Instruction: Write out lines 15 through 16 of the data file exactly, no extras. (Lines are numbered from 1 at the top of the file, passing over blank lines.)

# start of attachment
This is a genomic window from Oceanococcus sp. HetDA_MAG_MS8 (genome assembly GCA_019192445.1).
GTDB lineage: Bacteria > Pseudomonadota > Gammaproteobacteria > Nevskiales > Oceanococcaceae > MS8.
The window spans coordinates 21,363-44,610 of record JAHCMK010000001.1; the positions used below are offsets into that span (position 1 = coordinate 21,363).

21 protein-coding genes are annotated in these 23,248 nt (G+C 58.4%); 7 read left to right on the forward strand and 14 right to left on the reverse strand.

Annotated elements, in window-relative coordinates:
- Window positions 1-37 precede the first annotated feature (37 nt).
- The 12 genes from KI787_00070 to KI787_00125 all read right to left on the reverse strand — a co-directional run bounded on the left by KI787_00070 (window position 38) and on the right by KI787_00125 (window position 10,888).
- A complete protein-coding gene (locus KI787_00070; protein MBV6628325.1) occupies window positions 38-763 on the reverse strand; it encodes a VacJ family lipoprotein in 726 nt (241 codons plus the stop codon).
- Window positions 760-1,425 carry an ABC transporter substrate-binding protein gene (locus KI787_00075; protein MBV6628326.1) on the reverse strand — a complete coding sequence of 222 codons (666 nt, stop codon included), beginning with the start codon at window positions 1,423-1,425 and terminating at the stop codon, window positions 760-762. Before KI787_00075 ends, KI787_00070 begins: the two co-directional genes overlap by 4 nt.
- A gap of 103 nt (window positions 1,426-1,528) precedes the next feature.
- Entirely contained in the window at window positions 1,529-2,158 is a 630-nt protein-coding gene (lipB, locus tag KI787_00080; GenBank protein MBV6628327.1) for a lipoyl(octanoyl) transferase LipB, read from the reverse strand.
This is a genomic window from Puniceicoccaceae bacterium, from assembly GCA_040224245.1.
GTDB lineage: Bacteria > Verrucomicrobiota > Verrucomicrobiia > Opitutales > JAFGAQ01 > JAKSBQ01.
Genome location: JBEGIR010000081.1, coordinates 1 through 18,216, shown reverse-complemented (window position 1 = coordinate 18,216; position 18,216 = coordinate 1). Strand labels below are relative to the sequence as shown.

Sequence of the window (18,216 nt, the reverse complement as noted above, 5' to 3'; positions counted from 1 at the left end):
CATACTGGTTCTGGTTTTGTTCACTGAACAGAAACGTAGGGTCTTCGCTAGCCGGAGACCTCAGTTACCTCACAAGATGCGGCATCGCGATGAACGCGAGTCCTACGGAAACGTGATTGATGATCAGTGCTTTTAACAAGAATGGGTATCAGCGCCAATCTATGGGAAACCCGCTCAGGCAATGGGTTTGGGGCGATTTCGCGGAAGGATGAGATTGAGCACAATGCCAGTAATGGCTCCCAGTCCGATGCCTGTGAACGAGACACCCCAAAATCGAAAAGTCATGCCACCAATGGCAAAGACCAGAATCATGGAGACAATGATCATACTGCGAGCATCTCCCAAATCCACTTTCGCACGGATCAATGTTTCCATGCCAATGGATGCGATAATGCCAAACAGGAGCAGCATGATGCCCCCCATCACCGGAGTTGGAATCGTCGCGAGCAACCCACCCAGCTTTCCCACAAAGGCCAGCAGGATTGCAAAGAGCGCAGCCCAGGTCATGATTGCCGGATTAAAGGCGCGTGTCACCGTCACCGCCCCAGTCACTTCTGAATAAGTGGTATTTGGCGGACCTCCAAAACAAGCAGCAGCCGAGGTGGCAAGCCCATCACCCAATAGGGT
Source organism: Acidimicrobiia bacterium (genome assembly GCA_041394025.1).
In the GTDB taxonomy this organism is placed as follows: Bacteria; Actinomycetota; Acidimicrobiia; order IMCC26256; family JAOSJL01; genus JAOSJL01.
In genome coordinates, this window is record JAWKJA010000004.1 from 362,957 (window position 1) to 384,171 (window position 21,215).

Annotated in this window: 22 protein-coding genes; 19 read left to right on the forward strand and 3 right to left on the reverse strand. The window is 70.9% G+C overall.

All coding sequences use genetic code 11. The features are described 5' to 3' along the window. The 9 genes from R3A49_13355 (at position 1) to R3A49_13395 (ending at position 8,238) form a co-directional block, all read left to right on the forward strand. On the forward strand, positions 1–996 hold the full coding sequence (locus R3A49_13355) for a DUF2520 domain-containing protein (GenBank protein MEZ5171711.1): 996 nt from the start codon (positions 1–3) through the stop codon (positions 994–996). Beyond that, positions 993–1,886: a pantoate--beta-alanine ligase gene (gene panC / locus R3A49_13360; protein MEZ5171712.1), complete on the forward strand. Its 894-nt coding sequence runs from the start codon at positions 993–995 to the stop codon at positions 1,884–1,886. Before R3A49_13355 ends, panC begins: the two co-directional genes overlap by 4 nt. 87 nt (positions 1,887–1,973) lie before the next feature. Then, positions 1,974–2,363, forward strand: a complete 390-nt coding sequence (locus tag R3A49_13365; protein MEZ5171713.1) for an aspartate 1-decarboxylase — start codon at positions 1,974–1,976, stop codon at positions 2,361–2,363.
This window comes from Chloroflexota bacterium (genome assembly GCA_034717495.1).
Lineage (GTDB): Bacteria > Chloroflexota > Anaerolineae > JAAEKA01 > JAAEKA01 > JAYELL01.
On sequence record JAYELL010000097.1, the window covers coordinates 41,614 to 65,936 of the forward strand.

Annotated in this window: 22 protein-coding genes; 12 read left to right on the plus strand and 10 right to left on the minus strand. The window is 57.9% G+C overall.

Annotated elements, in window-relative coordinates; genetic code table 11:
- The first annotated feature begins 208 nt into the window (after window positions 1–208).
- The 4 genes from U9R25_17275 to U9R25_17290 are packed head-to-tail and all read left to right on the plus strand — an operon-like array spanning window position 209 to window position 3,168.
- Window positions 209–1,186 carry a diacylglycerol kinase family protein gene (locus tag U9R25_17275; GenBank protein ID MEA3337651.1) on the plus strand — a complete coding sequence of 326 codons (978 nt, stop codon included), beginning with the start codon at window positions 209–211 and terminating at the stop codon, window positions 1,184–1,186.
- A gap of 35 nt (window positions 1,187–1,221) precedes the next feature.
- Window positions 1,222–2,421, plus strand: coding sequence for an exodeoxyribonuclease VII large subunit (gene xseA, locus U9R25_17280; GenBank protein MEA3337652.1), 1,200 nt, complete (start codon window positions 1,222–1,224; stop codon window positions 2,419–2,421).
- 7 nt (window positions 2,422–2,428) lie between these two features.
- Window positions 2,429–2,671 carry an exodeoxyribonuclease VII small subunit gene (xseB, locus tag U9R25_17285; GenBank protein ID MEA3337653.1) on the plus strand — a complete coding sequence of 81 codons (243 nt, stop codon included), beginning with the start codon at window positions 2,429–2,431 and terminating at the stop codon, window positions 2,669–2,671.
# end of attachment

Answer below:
Sequence of the window (18,216 nt, the reverse complement as noted above, 5' to 3'; positions counted from 1 at the left end):
CATACTGGTTCTGGTTTTGTTCACTGAACAGAAACGTAGGGTCTTCGCTAGCCGGAGACCTCAGTTACCTCACAAGATGCGGCATCGCGATGAACGCGAGTCCTACGGAAACGTGATTGATGATCAGTGCTTTTAACAAGAATGGGTATCAGCGCCAATCTATGGGAAACCCGCTCAGGCAATGGGTTTGGGGCGATTTCGCGGAAGGATGAGATTGAGCACAATGCCAGTAATGGCTCCCAGTCCGATGCCTGTGAACGAGACACCCCAAAATCGAAAAGTCATGCCACCAATGGCAAAGACCAGAATCATGGAGACAATGATCATACTGCGAGCATCTCCCAAATCCACTTTCGCACGGATCAATGTTTCCATGCCAATGGATGCGATAATGCCAAACAGGAGCAGCATGATGCCCCCCATCACCGGAGTTGGAATCGTCGCGAGCAACCCACCCAGCTTTCCCACAAAGGCCAGCAGGATTGCAAAGAGCGCAGCCCAGGTCATGATTGCCGGATTAAAGGCGCGTGTCACCGTCACCGCCCCAGTCACTTCTGAATAAGTGGTATTTGGCGGACCTCCAAAACAAGCAGCAGCCGAGGTGGCAAGCCCATCACCCAATAGGGT